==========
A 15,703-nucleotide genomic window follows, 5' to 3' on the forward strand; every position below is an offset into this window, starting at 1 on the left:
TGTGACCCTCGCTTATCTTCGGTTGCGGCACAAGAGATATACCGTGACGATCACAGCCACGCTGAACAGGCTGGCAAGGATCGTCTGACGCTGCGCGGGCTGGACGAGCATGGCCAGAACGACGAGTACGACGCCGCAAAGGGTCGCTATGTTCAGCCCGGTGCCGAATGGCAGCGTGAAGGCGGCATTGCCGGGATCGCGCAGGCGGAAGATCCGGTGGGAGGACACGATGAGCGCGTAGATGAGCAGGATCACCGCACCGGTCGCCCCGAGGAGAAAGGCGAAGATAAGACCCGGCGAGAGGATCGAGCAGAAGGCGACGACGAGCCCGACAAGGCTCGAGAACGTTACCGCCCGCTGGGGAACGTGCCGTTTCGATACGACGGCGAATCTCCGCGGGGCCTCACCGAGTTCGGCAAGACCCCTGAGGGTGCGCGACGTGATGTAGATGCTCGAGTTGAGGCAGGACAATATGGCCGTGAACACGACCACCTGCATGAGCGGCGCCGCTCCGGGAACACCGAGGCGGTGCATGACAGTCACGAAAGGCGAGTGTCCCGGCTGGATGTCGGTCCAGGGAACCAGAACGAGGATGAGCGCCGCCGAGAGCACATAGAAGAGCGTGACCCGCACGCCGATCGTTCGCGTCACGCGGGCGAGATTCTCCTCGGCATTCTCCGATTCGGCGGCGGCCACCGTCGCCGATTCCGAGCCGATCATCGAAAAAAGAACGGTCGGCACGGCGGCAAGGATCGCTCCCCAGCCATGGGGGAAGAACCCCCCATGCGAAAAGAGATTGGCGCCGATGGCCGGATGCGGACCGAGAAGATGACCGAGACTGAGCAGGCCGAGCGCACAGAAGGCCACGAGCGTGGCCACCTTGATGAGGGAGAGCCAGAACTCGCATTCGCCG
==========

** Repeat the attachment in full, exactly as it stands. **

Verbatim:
A 15,703-nucleotide genomic window follows, 5' to 3' on the forward strand; every position below is an offset into this window, starting at 1 on the left:
TGTGACCCTCGCTTATCTTCGGTTGCGGCACAAGAGATATACCGTGACGATCACAGCCACGCTGAACAGGCTGGCAAGGATCGTCTGACGCTGCGCGGGCTGGACGAGCATGGCCAGAACGACGAGTACGACGCCGCAAAGGGTCGCTATGTTCAGCCCGGTGCCGAATGGCAGCGTGAAGGCGGCATTGCCGGGATCGCGCAGGCGGAAGATCCGGTGGGAGGACACGATGAGCGCGTAGATGAGCAGGATCACCGCACCGGTCGCCCCGAGGAGAAAGGCGAAGATAAGACCCGGCGAGAGGATCGAGCAGAAGGCGACGACGAGCCCGACAAGGCTCGAGAACGTTACCGCCCGCTGGGGAACGTGCCGTTTCGATACGACGGCGAATCTCCGCGGGGCCTCACCGAGTTCGGCAAGACCCCTGAGGGTGCGCGACGTGATGTAGATGCTCGAGTTGAGGCAGGACAATATGGCCGTGAACACGACCACCTGCATGAGCGGCGCCGCTCCGGGAACACCGAGGCGGTGCATGACAGTCACGAAAGGCGAGTGTCCCGGCTGGATGTCGGTCCAGGGAACCAGAACGAGGATGAGCGCCGCCGAGAGCACATAGAAGAGCGTGACCCGCACGCCGATCGTTCGCGTCACGCGGGCGAGATTCTCCTCGGCATTCTCCGATTCGGCGGCGGCCACCGTCGCCGATTCCGAGCCGATCATCGAAAAAAGAACGGTCGGCACGGCGGCAAGGATCGCTCCCCAGCCATGGGGGAAGAACCCCCCATGCGAAAAGAGATTGGCGCCGATGGCCGGATGCGGACCGAGAAGATGACCGAGACTGAGCAGGCCGAGCGCACAGAAGGCCACGAGCGTGGCCACCTTGATGAGGGAGAGCCAGAACTCGCATTCGCCG